Scissors paper brush and pencil

Tools such as storyboards, writing frames, scaffolds, and templates allow kids to use their analytical skills. For instance, if your child can remember the acronym POWER, it will help get him started: P is for plan, O is for organize, W is for write, E is for edit, and R is for revise.

Another visual prompt: Draw a hamburger and then lines pointing to the upper and lower buns, and the meat. On those lines write: “the topping: introduction, topic sentence, or introductory paragraph.” Under that: “The filling: the details and supporting ideas.” And under that: “The ending: the conclusion or summary.”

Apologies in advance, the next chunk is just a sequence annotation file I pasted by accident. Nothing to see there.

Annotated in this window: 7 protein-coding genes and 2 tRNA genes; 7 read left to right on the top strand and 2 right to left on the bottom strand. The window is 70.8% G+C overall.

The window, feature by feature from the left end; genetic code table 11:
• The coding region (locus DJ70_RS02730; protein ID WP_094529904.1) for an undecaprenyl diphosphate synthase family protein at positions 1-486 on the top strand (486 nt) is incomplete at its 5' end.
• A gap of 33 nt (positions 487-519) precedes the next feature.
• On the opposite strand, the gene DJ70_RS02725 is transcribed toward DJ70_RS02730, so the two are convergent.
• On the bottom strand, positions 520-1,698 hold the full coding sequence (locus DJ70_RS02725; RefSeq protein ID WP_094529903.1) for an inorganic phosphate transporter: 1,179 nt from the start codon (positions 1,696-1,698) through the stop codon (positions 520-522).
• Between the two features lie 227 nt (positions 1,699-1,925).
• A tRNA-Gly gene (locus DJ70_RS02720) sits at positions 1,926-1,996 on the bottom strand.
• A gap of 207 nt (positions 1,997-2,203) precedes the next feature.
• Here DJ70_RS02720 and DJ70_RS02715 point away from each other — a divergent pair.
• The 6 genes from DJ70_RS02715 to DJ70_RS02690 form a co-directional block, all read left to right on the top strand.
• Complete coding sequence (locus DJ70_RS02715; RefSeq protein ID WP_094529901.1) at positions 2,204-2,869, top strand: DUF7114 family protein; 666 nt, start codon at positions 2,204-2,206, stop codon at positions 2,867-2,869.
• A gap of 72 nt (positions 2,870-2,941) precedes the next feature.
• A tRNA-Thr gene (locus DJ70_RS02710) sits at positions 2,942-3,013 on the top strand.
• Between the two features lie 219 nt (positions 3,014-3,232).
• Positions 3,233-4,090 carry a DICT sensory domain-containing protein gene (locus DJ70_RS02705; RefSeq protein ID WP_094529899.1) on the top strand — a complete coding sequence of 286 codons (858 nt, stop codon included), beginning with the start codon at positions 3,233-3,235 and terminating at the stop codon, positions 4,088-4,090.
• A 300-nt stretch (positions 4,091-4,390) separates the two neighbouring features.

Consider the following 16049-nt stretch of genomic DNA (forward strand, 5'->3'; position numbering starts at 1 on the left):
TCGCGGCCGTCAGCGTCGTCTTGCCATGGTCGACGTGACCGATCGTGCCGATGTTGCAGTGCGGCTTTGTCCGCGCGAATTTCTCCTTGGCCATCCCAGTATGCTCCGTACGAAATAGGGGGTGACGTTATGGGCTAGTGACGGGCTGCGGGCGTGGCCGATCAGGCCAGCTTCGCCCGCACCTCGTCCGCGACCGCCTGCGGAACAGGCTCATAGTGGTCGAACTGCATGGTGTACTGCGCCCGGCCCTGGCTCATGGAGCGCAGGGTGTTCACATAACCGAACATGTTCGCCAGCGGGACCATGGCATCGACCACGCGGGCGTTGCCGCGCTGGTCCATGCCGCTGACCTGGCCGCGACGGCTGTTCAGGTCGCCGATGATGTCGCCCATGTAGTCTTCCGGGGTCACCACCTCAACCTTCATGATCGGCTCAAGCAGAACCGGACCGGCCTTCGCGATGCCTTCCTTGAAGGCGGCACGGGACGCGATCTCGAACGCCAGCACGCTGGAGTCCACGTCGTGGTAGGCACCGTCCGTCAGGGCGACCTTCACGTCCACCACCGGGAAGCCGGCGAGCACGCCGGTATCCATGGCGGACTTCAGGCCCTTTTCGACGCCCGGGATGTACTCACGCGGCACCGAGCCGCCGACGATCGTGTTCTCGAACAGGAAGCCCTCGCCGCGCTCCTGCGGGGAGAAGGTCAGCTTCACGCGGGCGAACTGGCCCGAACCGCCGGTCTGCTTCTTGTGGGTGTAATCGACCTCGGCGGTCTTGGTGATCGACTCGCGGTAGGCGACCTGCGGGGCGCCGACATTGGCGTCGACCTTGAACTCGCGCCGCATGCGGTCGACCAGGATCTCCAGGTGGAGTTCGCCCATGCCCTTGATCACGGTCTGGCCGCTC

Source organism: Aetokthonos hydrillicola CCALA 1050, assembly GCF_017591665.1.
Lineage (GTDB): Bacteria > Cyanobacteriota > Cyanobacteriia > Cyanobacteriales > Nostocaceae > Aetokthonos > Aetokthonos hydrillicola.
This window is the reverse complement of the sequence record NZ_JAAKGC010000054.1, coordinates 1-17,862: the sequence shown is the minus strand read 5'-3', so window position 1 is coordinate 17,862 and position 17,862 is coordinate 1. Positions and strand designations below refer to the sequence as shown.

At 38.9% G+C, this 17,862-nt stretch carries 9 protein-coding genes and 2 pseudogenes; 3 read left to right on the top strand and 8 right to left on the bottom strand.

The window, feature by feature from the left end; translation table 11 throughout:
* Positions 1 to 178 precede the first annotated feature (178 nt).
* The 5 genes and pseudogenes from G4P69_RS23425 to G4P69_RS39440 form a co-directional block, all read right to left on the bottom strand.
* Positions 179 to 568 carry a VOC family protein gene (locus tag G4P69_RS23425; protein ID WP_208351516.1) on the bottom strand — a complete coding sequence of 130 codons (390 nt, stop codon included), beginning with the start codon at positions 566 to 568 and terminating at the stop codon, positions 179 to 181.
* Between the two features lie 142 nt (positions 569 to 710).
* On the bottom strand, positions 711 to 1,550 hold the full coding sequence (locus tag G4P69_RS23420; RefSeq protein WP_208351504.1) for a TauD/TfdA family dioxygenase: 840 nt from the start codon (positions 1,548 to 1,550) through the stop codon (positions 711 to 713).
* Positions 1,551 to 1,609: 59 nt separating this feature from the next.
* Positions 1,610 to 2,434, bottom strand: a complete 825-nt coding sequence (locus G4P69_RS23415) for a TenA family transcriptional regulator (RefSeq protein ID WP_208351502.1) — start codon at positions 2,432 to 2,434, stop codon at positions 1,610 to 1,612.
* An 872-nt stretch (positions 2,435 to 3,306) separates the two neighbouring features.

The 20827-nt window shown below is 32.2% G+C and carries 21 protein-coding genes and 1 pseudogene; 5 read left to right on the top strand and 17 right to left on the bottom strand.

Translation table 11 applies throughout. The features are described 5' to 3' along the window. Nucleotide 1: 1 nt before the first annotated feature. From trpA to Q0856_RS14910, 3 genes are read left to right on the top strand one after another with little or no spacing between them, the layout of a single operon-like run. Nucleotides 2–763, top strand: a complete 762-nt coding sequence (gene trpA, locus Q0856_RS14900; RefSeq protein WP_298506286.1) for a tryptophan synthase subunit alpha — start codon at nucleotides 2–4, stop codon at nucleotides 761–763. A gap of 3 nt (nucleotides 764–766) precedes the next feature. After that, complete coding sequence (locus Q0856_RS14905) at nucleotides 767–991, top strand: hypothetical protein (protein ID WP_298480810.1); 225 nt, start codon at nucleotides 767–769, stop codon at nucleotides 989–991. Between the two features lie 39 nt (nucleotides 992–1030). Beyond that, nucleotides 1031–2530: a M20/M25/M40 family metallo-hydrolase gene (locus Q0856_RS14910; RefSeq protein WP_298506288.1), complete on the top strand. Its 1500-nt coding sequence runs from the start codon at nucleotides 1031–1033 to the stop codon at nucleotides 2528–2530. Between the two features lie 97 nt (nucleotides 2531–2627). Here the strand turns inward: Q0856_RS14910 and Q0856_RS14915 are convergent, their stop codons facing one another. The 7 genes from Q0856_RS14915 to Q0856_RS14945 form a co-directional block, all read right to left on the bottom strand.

Proofreading and editing are other stumbling blocks for some kids, especially those with dyslexia and dysgraphia. Here, a memory trick might work: Have your child go through his piece four separate times, each time looking for a different type of error (to maintain maximum focus). He could do this using any of the following acronyms: “COPS” (capitalization, organization, punctuation, spelling) or “STOPS” (sentence structure, tenses, organization, punctuation, spelling).

All these visual organizers, along with self-feedback checklists, are available from www.retctrpress.com and www.linguisystems.com.

Excerpted from Jump-Starting Boys: Help Your Reluctant Learner Find Success in School and Life, by Pam Withers and Cynthia Gill (Viva Editions). All references (footnotes) contained in the book.

http://www.amazon.com/Jump-Starting-Boys-Reluctant-Learner-Success-ebook/dp/B00BAHA0Y8/ref=sr_1_1?s=books&ie=UTF8&qid=1421455869&sr=1-1&keywords=jump+starting+boys